1. Jeff Wilson says:

    For me, the Times is the gold standard in print journalism. I devour its paper and online editions. I email some of the journalists and ask them how they find such great sources. I try to model my own feature story writings on their multi-part stories.

    The LA Times is about quality, in depth news coverage. Even with a staff of 800, they’ll still produce top quality national and international content.

    I just don’t think the Times has wanted to be a local paper in a long time. There’s a certain hubris that exists at the Times. My journalism instructor said that over ten years ago, the Times tried to push the Ventura County Star off its pedestal in Ventura. They didn’t care to devote the necessary resources to Ventura County, and despite the better general news coverage, they failed because they didn’t cover high school sports enough.

    In any event, nature abhors a vacuum. My town (Santa Clarita) has two local dailies that cover quite a bit. But they can’t possibly cover everything, nor can they cover stories as in depth as they would like.

    So I’ve tried to find that niche and it seems to be working. In the online journalism/blogging world, the signal to noise ratio is very high. It’s all about producing quality content that rises above 99% of online posts on any given topic. Quality writing is what makes the Times great, and it can be replicated online.

    I’d love an LA area based internet ad group who understood what I was trying to do with my site.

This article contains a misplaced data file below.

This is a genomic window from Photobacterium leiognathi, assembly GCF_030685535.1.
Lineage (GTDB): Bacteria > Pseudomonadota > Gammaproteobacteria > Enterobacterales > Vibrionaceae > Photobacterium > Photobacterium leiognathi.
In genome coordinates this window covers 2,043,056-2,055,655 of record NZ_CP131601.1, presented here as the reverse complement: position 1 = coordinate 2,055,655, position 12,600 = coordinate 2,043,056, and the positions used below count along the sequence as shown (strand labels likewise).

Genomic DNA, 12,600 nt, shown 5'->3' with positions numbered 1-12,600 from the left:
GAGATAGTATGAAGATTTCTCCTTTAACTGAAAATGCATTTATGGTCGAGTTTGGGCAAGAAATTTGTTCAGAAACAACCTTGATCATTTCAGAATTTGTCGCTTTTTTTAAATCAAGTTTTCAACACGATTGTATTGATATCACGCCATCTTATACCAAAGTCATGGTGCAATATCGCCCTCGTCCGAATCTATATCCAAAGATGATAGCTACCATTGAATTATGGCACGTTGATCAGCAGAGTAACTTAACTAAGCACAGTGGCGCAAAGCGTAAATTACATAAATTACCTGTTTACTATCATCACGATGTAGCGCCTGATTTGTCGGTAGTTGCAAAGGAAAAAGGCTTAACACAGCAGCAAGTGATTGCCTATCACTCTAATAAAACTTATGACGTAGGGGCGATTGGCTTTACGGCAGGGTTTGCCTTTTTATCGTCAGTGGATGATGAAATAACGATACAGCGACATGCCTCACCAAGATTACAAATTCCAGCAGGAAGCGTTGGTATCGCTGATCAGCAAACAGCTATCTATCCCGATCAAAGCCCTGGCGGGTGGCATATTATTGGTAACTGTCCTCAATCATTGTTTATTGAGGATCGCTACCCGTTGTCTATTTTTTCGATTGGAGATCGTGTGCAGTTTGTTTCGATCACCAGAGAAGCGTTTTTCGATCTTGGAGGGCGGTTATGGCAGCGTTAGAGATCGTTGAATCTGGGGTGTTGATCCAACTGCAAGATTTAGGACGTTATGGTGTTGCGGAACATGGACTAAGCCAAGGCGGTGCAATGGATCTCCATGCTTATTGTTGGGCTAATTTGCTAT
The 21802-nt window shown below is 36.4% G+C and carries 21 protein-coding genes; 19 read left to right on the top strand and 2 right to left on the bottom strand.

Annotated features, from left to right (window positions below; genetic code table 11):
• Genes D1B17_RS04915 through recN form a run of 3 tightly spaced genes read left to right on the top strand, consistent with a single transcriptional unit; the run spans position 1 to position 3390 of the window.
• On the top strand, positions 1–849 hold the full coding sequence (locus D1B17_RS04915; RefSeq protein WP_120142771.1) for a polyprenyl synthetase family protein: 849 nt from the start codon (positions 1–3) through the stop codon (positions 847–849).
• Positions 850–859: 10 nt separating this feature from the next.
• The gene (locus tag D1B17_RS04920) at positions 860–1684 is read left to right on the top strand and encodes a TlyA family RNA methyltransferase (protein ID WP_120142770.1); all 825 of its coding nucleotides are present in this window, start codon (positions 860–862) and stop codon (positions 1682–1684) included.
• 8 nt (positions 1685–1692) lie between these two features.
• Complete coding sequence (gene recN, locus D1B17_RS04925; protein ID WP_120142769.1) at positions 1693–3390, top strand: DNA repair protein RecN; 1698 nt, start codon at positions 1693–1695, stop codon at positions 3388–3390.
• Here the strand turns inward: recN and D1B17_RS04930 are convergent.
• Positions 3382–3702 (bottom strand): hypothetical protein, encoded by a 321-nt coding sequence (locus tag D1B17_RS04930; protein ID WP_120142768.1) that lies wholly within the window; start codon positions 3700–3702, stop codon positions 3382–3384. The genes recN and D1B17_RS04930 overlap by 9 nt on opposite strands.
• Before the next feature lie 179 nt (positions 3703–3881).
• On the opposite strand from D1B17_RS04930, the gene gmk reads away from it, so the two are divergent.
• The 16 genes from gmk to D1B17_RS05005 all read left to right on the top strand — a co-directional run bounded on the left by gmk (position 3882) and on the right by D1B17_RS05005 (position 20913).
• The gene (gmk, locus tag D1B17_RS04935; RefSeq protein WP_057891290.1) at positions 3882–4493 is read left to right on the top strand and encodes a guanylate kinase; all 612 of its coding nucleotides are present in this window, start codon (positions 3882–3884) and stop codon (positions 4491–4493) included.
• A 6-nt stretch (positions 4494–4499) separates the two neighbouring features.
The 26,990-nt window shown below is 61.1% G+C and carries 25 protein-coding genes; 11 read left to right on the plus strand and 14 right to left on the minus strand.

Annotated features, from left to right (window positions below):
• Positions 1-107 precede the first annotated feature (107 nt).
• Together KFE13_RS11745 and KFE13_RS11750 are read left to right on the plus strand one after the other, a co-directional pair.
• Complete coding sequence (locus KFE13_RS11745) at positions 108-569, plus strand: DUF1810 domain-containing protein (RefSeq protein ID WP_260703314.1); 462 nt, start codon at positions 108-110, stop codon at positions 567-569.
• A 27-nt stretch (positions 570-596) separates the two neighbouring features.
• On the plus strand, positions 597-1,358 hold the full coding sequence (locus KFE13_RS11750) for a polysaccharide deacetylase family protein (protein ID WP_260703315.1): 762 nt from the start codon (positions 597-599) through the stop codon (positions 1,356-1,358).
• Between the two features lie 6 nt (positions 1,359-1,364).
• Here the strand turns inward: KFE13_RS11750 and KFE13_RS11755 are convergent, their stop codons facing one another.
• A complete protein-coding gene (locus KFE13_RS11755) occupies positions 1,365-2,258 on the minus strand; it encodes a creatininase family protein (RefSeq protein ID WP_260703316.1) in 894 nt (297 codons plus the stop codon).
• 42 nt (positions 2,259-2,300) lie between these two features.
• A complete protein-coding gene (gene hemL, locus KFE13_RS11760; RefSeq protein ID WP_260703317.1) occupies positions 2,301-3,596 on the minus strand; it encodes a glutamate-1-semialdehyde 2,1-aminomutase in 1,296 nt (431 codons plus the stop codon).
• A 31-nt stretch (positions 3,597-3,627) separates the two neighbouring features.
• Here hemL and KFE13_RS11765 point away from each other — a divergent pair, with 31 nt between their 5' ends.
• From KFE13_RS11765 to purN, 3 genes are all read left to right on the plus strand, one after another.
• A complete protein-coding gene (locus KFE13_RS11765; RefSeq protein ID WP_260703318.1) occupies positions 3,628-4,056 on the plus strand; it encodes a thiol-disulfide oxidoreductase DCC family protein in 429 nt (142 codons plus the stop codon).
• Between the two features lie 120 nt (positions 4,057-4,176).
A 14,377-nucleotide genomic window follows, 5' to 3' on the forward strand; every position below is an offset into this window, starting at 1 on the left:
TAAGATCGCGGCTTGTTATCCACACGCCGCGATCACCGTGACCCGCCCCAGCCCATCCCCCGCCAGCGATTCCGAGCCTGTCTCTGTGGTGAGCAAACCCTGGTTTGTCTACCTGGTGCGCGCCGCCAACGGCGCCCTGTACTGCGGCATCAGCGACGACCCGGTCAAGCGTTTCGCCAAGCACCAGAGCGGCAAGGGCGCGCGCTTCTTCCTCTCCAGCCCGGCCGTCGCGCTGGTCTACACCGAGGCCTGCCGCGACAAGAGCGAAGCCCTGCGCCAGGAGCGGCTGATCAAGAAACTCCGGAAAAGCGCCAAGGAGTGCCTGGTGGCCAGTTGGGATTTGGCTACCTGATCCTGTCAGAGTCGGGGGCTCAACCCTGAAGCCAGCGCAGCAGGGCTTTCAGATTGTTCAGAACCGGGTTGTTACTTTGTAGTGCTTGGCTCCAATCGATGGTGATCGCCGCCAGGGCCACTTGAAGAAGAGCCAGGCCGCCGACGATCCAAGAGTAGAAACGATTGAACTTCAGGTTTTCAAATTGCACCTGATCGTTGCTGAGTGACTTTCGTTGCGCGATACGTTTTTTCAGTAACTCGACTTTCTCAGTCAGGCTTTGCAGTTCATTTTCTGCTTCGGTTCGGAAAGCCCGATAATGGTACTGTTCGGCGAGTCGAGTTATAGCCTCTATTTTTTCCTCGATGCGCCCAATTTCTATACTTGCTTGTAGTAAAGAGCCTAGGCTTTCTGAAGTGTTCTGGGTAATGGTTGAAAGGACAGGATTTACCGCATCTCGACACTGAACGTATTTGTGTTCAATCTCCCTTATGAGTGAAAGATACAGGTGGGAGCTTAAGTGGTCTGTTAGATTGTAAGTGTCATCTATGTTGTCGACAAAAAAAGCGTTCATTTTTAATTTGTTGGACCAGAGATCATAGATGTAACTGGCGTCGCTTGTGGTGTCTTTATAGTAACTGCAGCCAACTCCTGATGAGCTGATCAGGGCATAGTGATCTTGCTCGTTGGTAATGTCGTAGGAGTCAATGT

Good article.

  2. This article misses the point. What newspapers sell is audience. Without audience, they cannot command handsome prices for advertising or even make a profit. Moreover, what really counts is household penetration — the percentage of households in the circulation area that subscribe to the paper. The LA Times circulation has been declining, and its penetration drop has undoubtedly been much worse. It is not likely to regain the circulation that supports its business lifestyle, so to speak. This is a problem that afflicts most major metropolitan newspapers that continue to produce content that is out of touch with the readers. Ultimately there may be no real solution to keeping the LA Times alive. But if you want to produce serious print journalism, one possibility is to shrink circulation to a high-demographic profile sought by advertisers, and charge high prices for both advertising and the paper (say $2.00 a day).

  3. Actually, I think that attitude is one of the reasons why circulations’s been declining at so many newspapers.

    If you see your news publication merely as a vehicle for delivering an audience to advertisers, you won’t have that audience long. A publication must reflect passion for its topic, and its audience, to attract and retain that audience. It can’t thrive if readers see it as a sterile vehicle in which they’re trucked over to advertisers.